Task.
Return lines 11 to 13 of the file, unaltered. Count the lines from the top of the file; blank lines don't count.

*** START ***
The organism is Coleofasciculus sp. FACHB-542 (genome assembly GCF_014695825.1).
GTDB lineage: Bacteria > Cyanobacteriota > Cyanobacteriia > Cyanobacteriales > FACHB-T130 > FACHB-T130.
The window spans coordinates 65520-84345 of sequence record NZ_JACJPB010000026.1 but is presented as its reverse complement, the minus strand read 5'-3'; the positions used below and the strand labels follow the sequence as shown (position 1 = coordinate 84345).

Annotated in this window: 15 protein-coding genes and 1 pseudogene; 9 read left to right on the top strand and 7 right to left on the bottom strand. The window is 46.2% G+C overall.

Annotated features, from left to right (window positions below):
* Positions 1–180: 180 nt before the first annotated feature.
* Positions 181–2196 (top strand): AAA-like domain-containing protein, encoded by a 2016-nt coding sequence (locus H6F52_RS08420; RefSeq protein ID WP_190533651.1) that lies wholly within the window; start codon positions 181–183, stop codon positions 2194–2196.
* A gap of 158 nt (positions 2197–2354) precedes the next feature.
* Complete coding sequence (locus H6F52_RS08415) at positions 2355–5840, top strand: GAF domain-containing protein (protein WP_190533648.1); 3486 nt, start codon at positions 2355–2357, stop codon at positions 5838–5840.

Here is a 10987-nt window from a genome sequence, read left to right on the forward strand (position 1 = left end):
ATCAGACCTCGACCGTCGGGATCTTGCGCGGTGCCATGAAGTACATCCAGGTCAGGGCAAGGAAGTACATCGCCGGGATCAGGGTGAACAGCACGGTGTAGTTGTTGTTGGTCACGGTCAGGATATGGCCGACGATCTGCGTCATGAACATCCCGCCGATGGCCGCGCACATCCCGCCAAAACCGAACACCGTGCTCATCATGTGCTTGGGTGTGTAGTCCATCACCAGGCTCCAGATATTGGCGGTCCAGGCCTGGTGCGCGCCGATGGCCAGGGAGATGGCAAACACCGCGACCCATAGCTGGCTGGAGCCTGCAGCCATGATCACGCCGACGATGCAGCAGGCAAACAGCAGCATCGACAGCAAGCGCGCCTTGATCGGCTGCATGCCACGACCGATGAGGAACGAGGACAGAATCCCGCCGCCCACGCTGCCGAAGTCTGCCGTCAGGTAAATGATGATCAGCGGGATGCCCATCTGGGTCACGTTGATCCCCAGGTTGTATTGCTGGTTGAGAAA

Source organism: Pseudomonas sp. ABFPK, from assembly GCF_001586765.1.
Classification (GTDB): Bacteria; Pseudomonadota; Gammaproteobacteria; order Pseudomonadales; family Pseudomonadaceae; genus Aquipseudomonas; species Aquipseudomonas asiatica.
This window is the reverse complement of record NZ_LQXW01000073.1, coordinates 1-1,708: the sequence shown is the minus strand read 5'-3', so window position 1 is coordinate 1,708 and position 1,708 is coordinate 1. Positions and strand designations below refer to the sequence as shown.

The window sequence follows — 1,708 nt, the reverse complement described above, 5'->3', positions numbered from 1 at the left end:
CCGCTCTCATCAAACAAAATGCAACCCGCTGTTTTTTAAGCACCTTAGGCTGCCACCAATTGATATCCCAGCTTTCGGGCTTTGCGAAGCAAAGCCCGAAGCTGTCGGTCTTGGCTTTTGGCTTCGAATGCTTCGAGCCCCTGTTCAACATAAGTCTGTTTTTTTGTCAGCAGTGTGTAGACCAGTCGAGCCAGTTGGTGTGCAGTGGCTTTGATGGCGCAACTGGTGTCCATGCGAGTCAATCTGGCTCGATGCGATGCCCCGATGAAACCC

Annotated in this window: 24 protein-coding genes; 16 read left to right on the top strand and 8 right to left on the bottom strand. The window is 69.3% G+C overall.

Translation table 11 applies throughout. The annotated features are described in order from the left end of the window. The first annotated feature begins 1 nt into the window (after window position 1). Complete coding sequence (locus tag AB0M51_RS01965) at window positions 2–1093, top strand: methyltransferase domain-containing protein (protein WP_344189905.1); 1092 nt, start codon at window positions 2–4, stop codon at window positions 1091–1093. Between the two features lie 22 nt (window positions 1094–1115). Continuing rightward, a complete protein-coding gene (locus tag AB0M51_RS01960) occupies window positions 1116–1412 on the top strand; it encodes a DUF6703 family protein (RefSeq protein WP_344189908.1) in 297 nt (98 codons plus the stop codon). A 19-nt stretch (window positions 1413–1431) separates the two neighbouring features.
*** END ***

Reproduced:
ATCAGACCTCGACCGTCGGGATCTTGCGCGGTGCCATGAAGTACATCCAGGTCAGGGCAAGGAAGTACATCGCCGGGATCAGGGTGAACAGCACGGTGTAGTTGTTGTTGGTCACGGTCAGGATATGGCCGACGATCTGCGTCATGAACATCCCGCCGATGGCCGCGCACATCCCGCCAAAACCGAACACCGTGCTCATCATGTGCTTGGGTGTGTAGTCCATCACCAGGCTCCAGATATTGGCGGTCCAGGCCTGGTGCGCGCCGATGGCCAGGGAGATGGCAAACACCGCGACCCATAGCTGGCTGGAGCCTGCAGCCATGATCACGCCGACGATGCAGCAGGCAAACAGCAGCATCGACAGCAAGCGCGCCTTGATCGGCTGCATGCCACGACCGATGAGGAACGAGGACAGAATCCCGCCGCCCACGCTGCCGAAGTCTGCCGTCAGGTAAATGATGATCAGCGGGATGCCCATCTGGGTCACGTTGATCCCCAGGTTGTATTGCTGGTTGAGAAA

Source organism: Pseudomonas sp. ABFPK, from assembly GCF_001586765.1.
Classification (GTDB): Bacteria; Pseudomonadota; Gammaproteobacteria; order Pseudomonadales; family Pseudomonadaceae; genus Aquipseudomonas; species Aquipseudomonas asiatica.